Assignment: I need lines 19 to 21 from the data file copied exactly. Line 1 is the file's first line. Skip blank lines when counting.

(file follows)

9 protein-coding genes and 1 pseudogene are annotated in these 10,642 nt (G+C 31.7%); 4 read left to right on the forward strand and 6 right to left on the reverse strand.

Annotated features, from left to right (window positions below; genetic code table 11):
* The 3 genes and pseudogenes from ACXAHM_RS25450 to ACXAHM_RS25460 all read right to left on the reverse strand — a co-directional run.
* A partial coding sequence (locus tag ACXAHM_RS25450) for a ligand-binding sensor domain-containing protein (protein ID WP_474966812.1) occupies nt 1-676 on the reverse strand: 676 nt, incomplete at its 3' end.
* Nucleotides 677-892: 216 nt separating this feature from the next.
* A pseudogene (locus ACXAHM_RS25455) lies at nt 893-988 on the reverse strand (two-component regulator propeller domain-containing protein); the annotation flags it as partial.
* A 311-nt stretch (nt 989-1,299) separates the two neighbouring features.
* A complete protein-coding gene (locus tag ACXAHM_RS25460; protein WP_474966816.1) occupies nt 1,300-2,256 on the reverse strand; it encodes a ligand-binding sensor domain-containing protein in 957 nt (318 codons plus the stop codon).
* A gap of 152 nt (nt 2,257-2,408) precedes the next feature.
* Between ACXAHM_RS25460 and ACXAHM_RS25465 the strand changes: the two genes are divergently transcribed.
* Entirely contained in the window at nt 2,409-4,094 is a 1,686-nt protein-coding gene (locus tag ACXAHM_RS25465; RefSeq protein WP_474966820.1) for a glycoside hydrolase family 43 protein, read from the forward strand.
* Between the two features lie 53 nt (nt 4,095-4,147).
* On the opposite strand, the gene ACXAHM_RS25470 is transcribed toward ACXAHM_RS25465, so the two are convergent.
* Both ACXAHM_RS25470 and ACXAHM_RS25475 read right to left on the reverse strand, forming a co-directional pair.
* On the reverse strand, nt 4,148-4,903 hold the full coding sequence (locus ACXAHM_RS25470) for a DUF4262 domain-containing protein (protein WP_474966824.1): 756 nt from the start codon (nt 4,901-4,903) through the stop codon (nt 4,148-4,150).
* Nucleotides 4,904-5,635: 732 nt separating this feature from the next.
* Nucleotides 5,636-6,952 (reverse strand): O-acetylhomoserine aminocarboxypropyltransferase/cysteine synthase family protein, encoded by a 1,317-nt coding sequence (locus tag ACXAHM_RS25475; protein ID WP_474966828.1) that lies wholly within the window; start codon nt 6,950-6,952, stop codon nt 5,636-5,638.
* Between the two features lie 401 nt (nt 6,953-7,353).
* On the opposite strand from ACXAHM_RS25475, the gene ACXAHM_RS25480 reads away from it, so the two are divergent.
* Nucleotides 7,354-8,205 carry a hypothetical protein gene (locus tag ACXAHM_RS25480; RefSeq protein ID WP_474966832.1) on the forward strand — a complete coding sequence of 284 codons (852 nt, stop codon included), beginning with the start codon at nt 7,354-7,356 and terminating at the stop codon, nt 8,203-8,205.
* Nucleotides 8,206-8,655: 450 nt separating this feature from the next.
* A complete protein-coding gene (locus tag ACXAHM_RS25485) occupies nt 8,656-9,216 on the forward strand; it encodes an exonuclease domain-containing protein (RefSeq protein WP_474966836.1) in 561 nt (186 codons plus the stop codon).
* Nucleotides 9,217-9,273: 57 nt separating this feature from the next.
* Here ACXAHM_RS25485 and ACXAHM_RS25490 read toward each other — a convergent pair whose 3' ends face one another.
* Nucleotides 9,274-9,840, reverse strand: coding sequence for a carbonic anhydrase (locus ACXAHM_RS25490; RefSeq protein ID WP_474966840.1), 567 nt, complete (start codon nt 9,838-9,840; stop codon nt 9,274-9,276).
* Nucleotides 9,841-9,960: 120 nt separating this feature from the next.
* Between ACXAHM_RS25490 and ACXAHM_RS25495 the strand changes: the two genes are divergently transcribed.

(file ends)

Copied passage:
* On the opposite strand from ACXAHM_RS25475, the gene ACXAHM_RS25480 reads away from it, so the two are divergent.
* Nucleotides 7,354-8,205 carry a hypothetical protein gene (locus tag ACXAHM_RS25480; RefSeq protein ID WP_474966832.1) on the forward strand — a complete coding sequence of 284 codons (852 nt, stop codon included), beginning with the start codon at nt 7,354-7,356 and terminating at the stop codon, nt 8,203-8,205.
* Nucleotides 8,206-8,655: 450 nt separating this feature from the next.